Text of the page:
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GDC Europe: Eric Chahi Talks Convergence Of Technology And Design In  Project Dust

GDC Europe: Eric Chahi Talks Convergence Of Technology And Design In Project Dust

August 17, 2010 | By Brandon Sheffield

"A simulation is cool, but it must be enjoyable to the player," says Eric Chahi, director of Ubisoft's wildly ambitious downloadable title, tentatively called Project Dust, which currently runs on the Xbox 360, PlayStation 3, and PC. In the game, players can re-terraform the world around them, creating islands, rivers, and life using simple tools that interact with each other intelligently.

The Another World creator's talk at GDC Europe centered on the idea that with a correct meeting of technology and game design, you can create something truly unique. To do that, he says you must "keep only the essentials for the purposes of optimization, and to keep these things simple for the player."

Since the high-level idea of the game is rather conceptual -- you are keeping a tribe of humans alive in this changing environment -- the interface has to be simple. But in a game where mud is actually created dynamically by water flowing, the technology behind such a simple interface is intense.

"We have to think in terms of convergence," says Chahi, adding that they had to create new rules to conceive this meeting of technology and gameplay. "We do not create a river -- the river is created from a conversion of the rules. A river is created by water flowing, and soil moving."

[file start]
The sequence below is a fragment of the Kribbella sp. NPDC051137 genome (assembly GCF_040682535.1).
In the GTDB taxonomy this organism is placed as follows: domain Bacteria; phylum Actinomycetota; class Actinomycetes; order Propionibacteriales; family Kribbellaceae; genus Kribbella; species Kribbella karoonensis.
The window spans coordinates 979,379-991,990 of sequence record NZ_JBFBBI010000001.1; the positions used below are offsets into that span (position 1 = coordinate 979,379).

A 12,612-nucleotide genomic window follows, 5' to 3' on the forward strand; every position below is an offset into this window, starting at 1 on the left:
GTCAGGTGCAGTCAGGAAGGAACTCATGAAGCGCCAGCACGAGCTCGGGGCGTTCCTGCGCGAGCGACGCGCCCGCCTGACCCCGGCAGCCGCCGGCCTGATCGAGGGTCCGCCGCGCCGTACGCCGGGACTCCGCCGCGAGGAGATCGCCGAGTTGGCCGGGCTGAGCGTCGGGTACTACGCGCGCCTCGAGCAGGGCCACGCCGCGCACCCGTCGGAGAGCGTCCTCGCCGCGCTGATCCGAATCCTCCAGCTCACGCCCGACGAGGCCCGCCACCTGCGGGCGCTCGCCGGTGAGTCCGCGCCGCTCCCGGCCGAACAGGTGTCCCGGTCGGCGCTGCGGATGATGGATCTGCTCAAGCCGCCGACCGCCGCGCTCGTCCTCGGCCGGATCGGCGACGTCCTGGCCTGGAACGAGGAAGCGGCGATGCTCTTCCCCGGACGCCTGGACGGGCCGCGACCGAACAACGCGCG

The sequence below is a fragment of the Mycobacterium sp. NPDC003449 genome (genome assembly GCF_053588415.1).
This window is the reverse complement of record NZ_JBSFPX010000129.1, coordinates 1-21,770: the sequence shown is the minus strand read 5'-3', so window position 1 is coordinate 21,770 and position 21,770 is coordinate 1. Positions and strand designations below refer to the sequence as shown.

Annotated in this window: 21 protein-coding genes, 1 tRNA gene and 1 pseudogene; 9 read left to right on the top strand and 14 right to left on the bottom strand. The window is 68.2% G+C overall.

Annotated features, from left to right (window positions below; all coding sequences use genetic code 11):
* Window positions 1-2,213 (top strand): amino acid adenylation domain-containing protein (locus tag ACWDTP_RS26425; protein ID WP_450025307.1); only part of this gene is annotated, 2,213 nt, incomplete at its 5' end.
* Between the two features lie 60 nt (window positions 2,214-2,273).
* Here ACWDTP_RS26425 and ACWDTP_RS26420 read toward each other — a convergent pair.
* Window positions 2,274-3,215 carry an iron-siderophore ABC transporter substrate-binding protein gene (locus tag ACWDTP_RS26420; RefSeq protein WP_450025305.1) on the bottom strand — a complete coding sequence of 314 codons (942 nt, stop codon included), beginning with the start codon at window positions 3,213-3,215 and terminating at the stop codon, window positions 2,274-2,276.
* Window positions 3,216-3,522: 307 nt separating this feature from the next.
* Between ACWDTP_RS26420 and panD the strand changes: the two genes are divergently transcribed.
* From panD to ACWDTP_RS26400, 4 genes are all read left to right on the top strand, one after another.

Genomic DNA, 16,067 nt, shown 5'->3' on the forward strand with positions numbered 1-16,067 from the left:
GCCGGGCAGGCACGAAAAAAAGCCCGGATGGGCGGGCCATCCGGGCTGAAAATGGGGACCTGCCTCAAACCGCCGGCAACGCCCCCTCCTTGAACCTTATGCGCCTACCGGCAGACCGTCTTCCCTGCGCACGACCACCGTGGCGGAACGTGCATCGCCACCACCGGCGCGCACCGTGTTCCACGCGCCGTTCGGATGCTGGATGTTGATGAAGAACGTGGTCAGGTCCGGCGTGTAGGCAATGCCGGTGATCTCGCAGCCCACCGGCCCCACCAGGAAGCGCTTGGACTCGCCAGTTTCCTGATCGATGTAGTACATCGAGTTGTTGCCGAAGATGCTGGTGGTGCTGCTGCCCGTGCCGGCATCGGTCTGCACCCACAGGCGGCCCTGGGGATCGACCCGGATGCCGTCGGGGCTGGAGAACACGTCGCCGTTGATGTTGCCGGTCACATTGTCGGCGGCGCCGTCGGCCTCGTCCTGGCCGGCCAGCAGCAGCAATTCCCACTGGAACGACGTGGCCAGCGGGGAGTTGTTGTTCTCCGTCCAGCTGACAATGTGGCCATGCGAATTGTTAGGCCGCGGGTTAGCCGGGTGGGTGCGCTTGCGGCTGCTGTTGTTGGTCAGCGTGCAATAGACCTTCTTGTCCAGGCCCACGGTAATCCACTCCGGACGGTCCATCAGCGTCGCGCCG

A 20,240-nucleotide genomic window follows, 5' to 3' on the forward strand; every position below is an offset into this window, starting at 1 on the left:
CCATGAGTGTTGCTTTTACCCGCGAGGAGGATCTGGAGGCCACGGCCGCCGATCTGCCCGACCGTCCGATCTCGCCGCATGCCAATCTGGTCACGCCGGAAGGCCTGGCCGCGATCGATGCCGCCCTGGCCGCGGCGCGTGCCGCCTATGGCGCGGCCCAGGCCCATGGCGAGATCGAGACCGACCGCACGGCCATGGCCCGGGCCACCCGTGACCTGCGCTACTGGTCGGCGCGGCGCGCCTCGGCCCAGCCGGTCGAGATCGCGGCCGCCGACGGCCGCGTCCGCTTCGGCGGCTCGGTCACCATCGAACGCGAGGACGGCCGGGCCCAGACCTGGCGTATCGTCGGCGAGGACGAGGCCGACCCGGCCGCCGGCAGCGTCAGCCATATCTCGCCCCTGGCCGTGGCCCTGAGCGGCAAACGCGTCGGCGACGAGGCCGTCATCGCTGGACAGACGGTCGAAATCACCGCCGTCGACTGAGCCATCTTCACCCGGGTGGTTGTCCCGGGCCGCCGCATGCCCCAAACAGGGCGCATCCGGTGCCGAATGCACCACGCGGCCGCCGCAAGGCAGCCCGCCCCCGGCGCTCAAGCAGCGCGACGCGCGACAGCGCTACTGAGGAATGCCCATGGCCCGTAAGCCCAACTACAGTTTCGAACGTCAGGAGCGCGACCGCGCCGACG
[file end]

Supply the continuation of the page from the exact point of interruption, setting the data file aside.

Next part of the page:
This concept is adaptive to different situations - the river is just one example. "The earth is a living thing within the game," he says. The terrain changes by itself at times, the player acts on it, and gameplay becomes really creative in this kind of environment, Chahi asserts.

Lakes, volcanoes, and the like all require rules for correct convergence. "We have to avoid geometrical patterns," he noted, showing a slide of a previous iteration in which there were square-looking lava flows -- "It's partly because the game is made on [an underlying] grid, so we have to fight against that."

The trouble with rules is that weird patterns can emerge, so the convergence of this technology has to be carefully managed with design, he says: "The difficulty is how to tune this." The game designers constantly ask for changes to features, and every time this happened, "we had to tune all the parameters. Sometimes it would take days to find the right value for gameplay that's also aesthetically pleasing."

Still, "often the implementation is an inspiration," he says, noting their solution for creation of mud. They already had sediment in water in their simulation, but no viscosity. Wet mud now contains 100 percent sediment with high viscosity, so it spreads like honey. The simulation can make this work for them, creating soil. "The relationship between the technology and the game design was fundamental to the simulation," he added. "To create a landscape, we're using the dynamic properties of these simulated layers."

In the future, the game may also have real-time weather simulation. "It will be done eventually. I don't know if it's in the first release or not," he said. Ronan Bel, the game's technical director, noted that all the tools in the game are made by the team itself. "It's more fun to make it by ourselves," he said, though moments before he had just made a shooting pantomime in Chahi's direction at the discussion of adding real-time weather.

What led Chahi to make a simulation that so curiously mimics real-world environmental changes? "Regarding the universe, well - it was a personal experience, based on the personal experience of being on a volcano," he said, seeing it as a living world. In the game, for the player "the land becomes his property. It's almost a character in the game. Even if it's not the main gameplay, it's really interesting."

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